We have all seen the news lately about the recent surge in US inflation and the lingering supply chain issues related to COVID-19. It is easy to get caught up in the bad news and get a feeling of helplessness, unable to control this inflationary pressure. And although inflation is hitting us all – we are all paying more at the gas station and in the grocery store – Merkle has developed the Inflation Resilience Dashboard to drill down and understand the impact of inflation on a county-by-county basis. The good news is not all counties are equally vulnerable to inflationary pressures.
Of course, not everyone in these resilient counties is doing well. And not everyone in the more impacted counties is doing poorly. But the geographic patterns in this inflation dashboard show some interesting resilience patterns.
The first pattern is that the coastal areas have an increased resilience. This makes some sense based upon what we know about living near those beautiful ocean views – it just costs more to live there. My daughter just graduated from college and has a summer research job collecting data on the North Carolina coast. She has struggled to find housing, as just a room in someone’s house is nearly $1,000 a month – and even those are hard to find. It is easy to understand that the coastal areas would have a different resilience pattern than other areas of the country.
If you look inland on the dashboard, there are other “hip” locations to live that are exhibiting significant inflationary resilience as well. Let’s consider Austin, Texas. That city has seen a huge influx of residents in the last few years, as many influential people (and influencers) have moved there. Similarly, we also see high resilience jumping out of the dashboard for Nashville, Tennessee, another place that seems to be able to weather economic storm, and a place where many of the musicians I have listened to for decades seem to live.
We also see inflationary resilience in the Rural West, which may be somewhat surprising until you consider that it’s where many Baby Boomers are retiring. States like New Mexico, Arizona, Nevada, Idaho, and Wyoming were some of the top inbound states for retirees in 2021. Many Zoom Towns, where remote workers are choosing to live and work, are also located in the western US.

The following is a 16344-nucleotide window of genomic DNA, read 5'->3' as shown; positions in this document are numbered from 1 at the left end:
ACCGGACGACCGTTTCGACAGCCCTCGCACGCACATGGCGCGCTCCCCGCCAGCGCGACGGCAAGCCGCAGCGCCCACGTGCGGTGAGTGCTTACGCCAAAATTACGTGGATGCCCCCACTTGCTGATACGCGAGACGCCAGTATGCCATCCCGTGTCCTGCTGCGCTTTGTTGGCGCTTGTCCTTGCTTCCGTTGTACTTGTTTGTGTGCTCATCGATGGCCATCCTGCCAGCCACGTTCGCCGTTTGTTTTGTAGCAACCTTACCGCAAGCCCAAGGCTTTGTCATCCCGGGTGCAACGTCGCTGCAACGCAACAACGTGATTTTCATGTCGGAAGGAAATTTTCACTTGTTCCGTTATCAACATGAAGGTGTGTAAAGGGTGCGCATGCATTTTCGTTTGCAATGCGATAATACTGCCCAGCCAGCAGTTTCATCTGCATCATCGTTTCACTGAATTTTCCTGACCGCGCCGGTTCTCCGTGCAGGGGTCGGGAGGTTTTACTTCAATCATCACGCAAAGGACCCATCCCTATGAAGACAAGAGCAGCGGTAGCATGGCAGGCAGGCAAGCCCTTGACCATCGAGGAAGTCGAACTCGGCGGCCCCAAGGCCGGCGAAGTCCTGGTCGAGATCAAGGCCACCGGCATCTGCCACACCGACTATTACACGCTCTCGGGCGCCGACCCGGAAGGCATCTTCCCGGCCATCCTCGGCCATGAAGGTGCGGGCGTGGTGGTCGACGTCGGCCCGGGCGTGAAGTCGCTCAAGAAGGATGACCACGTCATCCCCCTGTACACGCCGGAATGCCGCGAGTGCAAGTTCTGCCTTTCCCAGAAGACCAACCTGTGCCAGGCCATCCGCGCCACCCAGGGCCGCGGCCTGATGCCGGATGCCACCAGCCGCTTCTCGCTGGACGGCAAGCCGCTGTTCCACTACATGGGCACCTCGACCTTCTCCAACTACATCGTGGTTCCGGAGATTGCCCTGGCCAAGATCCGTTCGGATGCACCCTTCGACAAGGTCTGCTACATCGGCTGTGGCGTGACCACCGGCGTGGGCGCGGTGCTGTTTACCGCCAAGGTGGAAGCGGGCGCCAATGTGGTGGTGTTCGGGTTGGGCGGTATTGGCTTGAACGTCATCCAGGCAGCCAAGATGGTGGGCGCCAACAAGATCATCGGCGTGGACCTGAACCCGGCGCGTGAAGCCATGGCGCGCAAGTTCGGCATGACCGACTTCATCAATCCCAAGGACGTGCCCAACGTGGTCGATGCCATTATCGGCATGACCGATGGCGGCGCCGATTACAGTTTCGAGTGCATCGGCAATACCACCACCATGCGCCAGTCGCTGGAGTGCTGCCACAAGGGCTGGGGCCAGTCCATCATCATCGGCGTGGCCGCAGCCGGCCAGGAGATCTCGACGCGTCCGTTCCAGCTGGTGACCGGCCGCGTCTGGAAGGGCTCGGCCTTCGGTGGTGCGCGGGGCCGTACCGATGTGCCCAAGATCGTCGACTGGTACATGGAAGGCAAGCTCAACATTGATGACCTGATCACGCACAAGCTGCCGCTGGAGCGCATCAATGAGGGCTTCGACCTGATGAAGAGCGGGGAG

So, how might insurance companies leverage these natural islands of resilience? We see a few areas that might be attractive.
Local Insurance Agents Need a Unique Set of Sales Tools
Agents in the field need to be prepared to handle this potentially different segment of consumers. As resilient customers and resilient prospects move to these resilient areas, your field team may need additional training and marketing collateral to have an appropriate suite of products and talking points to effectively communicate your policies and their benefits. These customers and prospects may not be as price sensitive as other consumers and may require a different level of service or additional benefits to sway them in their decision-making process. Being able to communicate with them effectively may require alterations to existing strategies.
Consider the Possibilities of Second Homes
One thing these resilient areas have in common is that they are a logical place to have a second home. Whether it is an ocean home or a hip getaway for a retiree, a second home may be just the thing for inflation-resilient families. Offering different policies, or just changing your messaging in these areas to introduce the concepts of second homes, may be an interesting concept to explore.
Ancillary Coverage Options for Leisure Vehicles
Particularly in the Rural West, inflationary-resistant families may be purchasing new leisure vehicles that need additional insurance. Many enjoy riding motorcycles and ATVs as part of their adventures. And as the resilient move to these areas, they have the incremental cash needed to purchase these items – and will therefore need additional insurance to cover them. Having bundled products with these ancillary coverages will be important.
Even though the resilient are enjoying their time in these locations, it doesn’t mean that they want to stay there. Travel is definitely rebounding, with people ready to “push play” on their paused travel plans. Many are finally ready to take that trip to Europe, Asia, or Africa that’s been on hold for a few years.
But are they? What if the pandemic roars back and the trip needs to be paused again? Travel insurance may be an ideal product to offer to the resilient.
Inflation affects us all. But not everyone reacts to it or is affected by it in exactly the same way. Use the Inflation Resilience Dashboard to understand where resilience is strong and try some of these ideas. It could help with some of the challenges that the current economic situation has brought on your business.